In most professions, reflective practice is the process of reflecting on professional experiences that occur in the job, and learning from them.
It’s also about the approach to the job and being able to see where improvements can be made. This applies to counselling, where reflective practice can support the counsellor’s continued professional development. It works through an understanding of client behaviours and the counsellor’s own behaviour, and how they can apply their reflections to improve their skills.
Why do counsellors need to be reflective practitioners?
To be proficient as a counsellor it’s necessary to reflect and identify where working methods can be changed for the better. Counselling can be a stressful and emotional job, and reflection helps to clarify issues and improve the effectiveness of client sessions.
Knowing your own limits
Sometimes a counsellor has to say no, if they are faced with a case they feel they can’t deal with, for whatever reason. Saying no is not a sign of weakness, and understanding this as the counsellor is essential. We can’t always deal with everything and counsellors are human too. The professional solution is to refer the client to someone else.
Keeping your personal experiences separate
Reflection in this area means the counsellor should never discuss their personal experiences with a client, no matter how similar they may be to a situation being described. The ability to reflect on a client’s experiences and remain emotionally detached, is essential. Comparing a client’s experiences to their own, could mean that they are biased when they give advice, instead of remaining neutral.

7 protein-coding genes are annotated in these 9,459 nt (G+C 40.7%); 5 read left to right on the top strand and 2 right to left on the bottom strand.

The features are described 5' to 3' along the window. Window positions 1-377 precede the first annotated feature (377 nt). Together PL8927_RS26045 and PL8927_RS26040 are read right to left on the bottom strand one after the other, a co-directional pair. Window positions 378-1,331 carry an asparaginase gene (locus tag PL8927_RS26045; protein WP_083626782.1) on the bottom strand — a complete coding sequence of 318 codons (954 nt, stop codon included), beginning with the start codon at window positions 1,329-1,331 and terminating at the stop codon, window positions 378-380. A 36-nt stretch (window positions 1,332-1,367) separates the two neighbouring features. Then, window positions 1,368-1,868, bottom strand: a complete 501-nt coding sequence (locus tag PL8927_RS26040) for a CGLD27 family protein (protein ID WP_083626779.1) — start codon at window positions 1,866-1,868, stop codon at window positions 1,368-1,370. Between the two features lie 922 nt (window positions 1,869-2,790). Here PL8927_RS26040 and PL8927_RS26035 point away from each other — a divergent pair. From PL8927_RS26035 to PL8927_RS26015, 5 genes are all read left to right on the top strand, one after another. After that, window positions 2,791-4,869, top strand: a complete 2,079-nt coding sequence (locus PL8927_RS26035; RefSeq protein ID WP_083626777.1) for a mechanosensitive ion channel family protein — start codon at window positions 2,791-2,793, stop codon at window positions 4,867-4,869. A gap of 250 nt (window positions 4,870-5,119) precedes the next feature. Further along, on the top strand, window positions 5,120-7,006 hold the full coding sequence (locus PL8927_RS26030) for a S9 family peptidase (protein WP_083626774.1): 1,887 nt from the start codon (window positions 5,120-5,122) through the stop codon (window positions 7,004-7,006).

Avoiding burn out
Being able to examine a working environment and identify areas of pressure, is essential. Taking a break is important. A counsellor may hear some shocking things from their clients, and being able to separate work and home life is essential.
Counsellors work in many different situations, each bringing their own challenges. Being self-employed and having the responsibility of running a business, requires a lot of organisation, but working for a practice, as part of a team, brings different kinds of pressure. Finding the right work environment will alleviate some day-to-day stresses.
A client wants to see results when they undergo counselling. Of course, they need to understand things may not change immediately and could take months or even years. If not even small changes are observed, the client is likely to feel there is no progress and they are not benefitting from counselling.